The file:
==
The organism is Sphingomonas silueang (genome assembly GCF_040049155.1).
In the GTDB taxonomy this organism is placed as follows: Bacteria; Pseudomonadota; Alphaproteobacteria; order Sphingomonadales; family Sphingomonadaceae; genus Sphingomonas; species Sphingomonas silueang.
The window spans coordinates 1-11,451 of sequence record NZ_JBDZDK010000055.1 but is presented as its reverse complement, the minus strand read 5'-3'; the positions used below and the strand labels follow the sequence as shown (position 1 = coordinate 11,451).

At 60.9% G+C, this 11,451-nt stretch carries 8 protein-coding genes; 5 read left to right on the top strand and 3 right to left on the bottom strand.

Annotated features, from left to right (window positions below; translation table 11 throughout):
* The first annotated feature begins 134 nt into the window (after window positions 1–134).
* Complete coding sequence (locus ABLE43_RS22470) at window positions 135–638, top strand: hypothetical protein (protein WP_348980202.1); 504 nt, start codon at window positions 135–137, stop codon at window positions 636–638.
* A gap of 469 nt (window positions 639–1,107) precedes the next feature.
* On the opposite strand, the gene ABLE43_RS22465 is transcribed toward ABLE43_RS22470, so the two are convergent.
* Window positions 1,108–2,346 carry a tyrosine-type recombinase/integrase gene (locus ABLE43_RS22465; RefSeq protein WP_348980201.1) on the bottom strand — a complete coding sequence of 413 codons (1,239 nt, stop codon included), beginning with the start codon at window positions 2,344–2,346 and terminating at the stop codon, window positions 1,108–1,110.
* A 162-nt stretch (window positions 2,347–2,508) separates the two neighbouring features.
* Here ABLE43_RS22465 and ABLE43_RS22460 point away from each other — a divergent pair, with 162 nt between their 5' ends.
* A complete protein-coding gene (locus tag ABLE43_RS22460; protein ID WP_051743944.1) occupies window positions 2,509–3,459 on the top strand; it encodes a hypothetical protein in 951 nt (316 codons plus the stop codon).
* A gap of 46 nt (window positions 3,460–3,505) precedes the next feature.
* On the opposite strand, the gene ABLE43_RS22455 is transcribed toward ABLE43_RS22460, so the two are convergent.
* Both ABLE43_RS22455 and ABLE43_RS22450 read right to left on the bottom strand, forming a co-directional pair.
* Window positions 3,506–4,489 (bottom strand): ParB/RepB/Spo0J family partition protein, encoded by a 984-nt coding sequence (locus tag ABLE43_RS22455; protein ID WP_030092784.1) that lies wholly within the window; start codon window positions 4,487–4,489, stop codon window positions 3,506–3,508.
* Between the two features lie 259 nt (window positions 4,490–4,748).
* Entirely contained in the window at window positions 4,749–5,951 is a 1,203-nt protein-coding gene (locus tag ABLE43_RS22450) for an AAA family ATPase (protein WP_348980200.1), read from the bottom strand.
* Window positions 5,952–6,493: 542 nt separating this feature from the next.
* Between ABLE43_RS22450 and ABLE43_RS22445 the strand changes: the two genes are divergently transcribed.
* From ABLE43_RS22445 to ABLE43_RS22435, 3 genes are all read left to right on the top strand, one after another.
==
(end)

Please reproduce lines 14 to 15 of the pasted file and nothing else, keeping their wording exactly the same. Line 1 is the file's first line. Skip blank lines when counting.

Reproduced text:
* A gap of 46 nt (window positions 3,460–3,505) precedes the next feature.
* On the opposite strand, the gene ABLE43_RS22455 is transcribed toward ABLE43_RS22460, so the two are convergent.